Very high blood glucose in the early morning due to the release of certain hormones in the middle of the night.

We often hear the question, “Why is it that my fasting blood glucose is always so much higher than at any other time of the day? Especially when I have had nothing to eat since supper (or bedtime)!”

The Diabetes Council (June 10, 2020) explains it like this: “The Dawn Phenomenon (also known as the Dawn Effect) was defined over 30 years ago in T1D [type 1 diabetes] as the elevation of blood sugars during the night and early morning hours and an even greater rise in blood sugar after breakfast…. The current definition of the Dawn Phenomenon is ‘the need for insulin to prevent the rise of blood sugar levels in the early morning hours of predawn and dawn…’. Anywhere from 10% to 50% of people with T2D [type 2 diabetes] and T1D [type 1 diabetes] experience the dawn phenomenon.”1

At its most simple, “Dawn Phenomenon” is “very high blood glucose in the early morning due to the release of certain hormones in the middle of the night.”

Dr. Jason Fung, author of The Diabetes Code, explains it thoroughly in an article (referenced in the Endnotes for this chapter) from which I have summarized the key points:

  • The “Dawn Phenomenon” occurs in both diabetics and non-diabetics. However, it’s barely noticed in non-diabetics who don’t have insulin resistance.
  • Your body’s blood sugar lowers during the night while you are sleeping. But around 4 a.m., your body senses your blood sugar is low and secretes hormones (cortisol, glucagon, and adrenaline) to counter the low blood sugar by raising blood sugar. This is to get the body ready for the day ahead.
  • The body also secretes insulin to counterbalance the higher blood sugars.
  • But in diabetics (or others who are insulin resistant), the increased insulin does not have the effect of lowering blood sugars. So the hormones are still working, and the blood sugar keeps rising.
  • Fung’s solution is “Simple. Either don’t put any sugar in (LCHF) or burn it off (fasting). Even better? LCHF (low-carb high-fat) + IF (Intermittent Fasting).”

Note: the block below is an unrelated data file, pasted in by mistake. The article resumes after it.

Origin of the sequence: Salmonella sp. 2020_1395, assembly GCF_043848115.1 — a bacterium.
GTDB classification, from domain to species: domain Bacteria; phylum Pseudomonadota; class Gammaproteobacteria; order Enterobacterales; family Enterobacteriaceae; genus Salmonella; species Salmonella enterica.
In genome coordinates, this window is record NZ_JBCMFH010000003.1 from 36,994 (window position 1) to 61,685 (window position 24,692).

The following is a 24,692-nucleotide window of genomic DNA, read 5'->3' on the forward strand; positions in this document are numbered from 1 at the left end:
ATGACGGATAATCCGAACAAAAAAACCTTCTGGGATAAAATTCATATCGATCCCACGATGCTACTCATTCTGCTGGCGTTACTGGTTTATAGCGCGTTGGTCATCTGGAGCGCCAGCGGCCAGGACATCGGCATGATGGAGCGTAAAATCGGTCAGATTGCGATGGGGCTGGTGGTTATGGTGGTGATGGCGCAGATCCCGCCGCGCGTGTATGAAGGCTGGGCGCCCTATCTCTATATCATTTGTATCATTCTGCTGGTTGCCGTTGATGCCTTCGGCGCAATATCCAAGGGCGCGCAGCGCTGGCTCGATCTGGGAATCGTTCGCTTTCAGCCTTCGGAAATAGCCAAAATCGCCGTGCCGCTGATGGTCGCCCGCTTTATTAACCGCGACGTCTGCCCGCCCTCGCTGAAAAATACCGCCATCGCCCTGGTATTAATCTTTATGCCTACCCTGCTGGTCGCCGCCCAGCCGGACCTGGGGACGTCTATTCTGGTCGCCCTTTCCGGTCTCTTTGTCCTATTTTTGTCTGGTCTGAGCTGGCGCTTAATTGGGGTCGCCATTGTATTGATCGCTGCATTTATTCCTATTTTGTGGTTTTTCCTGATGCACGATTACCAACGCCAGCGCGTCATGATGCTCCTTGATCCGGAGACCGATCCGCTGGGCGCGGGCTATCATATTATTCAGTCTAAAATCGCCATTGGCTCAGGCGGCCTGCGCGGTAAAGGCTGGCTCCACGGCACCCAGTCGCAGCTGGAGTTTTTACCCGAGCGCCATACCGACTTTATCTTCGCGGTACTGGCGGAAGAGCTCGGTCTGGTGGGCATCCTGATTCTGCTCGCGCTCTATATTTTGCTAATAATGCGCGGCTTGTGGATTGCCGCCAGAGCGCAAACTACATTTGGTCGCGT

The full article (referenced in the Endnotes for this chapter) contains Dr. Fung’s detailed explanation, with helpful illustrations, to describe Dawn Phenomenon. Dr. Fung concludes by saying, “The Dawn Phenomenon, or higher blood sugars during fasting, does not mean you are doing anything wrong. It’s a normal occurrence. It just means that you have more work to do…. By itself it is neither good nor bad. It is simply a marker that your body has too much sugar.”2

Other sources I consulted give the same basic information about “Dawn Phenomenon” and why it occurs. But they give a variety of other solutions, including:

  • Eat a protein/fat snack (such as nuts, cheese, protein smoothie, or hard-cooked egg) at bedtime. (This goes against our basic principle of no bedtime snacks!)
  • Eat a protein/fat snack within one hour of waking. (This doesn’t specify when, exactly, to test your fasting blood glucose.)
  • Change your exercise schedule to afternoon or evening since a morning exercise may elevate your blood glucose even more. (This is a valid point, confirmed by Dr. Richard K. Bernstein.)
  • Take apple cider vinegar (liquid or tablet form) at night and in the morning. Start with a small amount and gradually work up to a maximum of 2 tablespoons (30 ml) per day.
  • Make certain you are getting sufficient anti-oxidant vitamins (e.g., Vitamins C, E, and the beta-carotenes), B-complex vitamins, and minerals such as selenium, zinc, chromium, and boron.

For patients on medication and/or insulin, some sources recommend:

  • Talk to your doctor about a different medication and/or insulin type.
  • Ask your doctor for an insulin pump.

And finally, “The dawn phenomenon is not necessarily something that needs to be fixed. It’s important to keep in mind that even though your fasting glucose may be elevated, you may have lower or normal glucose values throughout the rest of the day. It’s not uncommon for patients reversing their diabetes through nutritional ketosis to experience the dawn phenomenon and still see improvements in their HbA1c. Why? Because HbA1c is a measure of your blood glucose over the last 3 months. The average value matters more than any individual blood glucose value.” –Brent Creighton, PhD3